USD 595 million to support hundreds of thousands of women who thrive with small businesses in Latin America. This is the purpose and the average disbursed amount of the institutions of the BBVA Microfinance Foundation (BBVAMF) in Colombia, Peru, Dominican Republic and Panama, according to the latest data shared by the Organisation for Economic Co-operation and Development (OECD) and published in the report, “Development finance for gender equality and women’s empowerment: A 2021 snapshot”. This figure places the Foundation as the top foundation in the world to contribute in development assistance for gender equality, among more than 30 private organisations.
In this new report, the OECD highlights the need for “adequate and constant financing to support gender equality and women’s empowerment”. A commitment to which the private and public sector adhered through the 2030 Agenda for Sustainable Development, “to significantly increase investment to close the gender gap”. Data show that 25% of private philanthropy’s contribution is destined to this objective. This commitment, notes the OECD, is even more crucial given the COVID-19 crisis.
Currently, the BBVAMF accompanies 1.5 million women in five countries including Chile, not considered as an official recipient of development assistance and is thus not included in the OECD statistics. Women represent almost 60% of the entrepreneurs supported by the Foundation in the region, and they are a priority given their vulnerable conditions, which expose them to more obstacles when accessing basic services. “During these years, we have proven that women start businesses out of necessity and they’re not only good at managing their activities, they also invest better and spend wiser. They allot 90% of their income to health, skills building and education for their children”, guaranteed BBVA Microfinance Foundation’s CEO, Javier M. Flores.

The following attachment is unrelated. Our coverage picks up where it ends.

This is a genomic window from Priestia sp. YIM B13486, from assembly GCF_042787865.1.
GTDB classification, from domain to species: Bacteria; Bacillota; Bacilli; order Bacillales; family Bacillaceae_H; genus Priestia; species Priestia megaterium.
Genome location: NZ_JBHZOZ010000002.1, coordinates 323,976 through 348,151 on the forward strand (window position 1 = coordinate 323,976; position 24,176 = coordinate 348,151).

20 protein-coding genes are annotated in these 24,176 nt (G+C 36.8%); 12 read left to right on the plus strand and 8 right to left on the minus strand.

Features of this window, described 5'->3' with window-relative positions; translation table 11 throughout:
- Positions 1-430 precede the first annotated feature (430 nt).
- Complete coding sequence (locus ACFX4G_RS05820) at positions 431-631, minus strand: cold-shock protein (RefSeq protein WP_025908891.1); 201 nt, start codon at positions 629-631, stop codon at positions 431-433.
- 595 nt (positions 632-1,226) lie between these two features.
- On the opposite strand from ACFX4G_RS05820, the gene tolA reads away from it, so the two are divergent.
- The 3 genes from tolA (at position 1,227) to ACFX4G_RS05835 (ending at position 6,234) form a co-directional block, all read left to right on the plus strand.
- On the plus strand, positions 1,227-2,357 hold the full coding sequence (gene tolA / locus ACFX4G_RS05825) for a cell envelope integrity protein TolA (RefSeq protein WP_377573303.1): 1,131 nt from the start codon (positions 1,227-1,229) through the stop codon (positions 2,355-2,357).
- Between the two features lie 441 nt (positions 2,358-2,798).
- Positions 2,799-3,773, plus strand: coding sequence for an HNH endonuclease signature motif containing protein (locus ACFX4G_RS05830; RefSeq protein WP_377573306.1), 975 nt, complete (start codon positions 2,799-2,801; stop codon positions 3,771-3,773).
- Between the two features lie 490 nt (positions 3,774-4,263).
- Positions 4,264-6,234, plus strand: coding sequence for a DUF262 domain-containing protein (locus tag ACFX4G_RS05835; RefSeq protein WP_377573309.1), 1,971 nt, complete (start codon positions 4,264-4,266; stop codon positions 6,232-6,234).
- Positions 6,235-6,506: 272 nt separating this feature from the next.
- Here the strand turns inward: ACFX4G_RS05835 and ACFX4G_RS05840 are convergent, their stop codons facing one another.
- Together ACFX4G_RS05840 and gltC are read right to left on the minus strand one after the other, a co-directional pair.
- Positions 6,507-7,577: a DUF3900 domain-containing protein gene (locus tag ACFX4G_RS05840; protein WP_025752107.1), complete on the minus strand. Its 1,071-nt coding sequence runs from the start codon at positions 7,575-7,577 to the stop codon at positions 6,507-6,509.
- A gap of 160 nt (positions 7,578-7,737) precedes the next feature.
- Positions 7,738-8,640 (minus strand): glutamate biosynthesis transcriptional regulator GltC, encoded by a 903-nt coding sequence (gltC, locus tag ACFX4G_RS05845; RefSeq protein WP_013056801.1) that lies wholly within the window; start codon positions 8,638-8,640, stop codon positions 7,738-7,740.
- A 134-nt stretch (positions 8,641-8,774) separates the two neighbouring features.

According to him, to drive women’s empowerment, it is important “to complement all products and services with an integrated plan for skills development, which combines business management with orientation on family and community wellbeing”.
Because of this, the BBVAMF works in partnership with international organisations specialized in development like IFC, World Bank or FAO; and with those that support women like UN Women. “We are facing such a significant challenge to the point where one organisation can’t solve it alone. We have to join forces to facilitate women entrepreneurs’ access to necessary resources and skills so they could progress”, assured the Head of Women’s Empowerment in BBVAMF, Laura Fernández Lord.
Spain is also distinguished for its contribution to gender equality initiatives in developing countries
In this report, the OECD includes a list of countries that contribute most in gender equality initiatives, under the Official Development Assistance (ODA) flows, differentiated between those that consider women’s empowerment as core target and the rest. Spain leads the first category.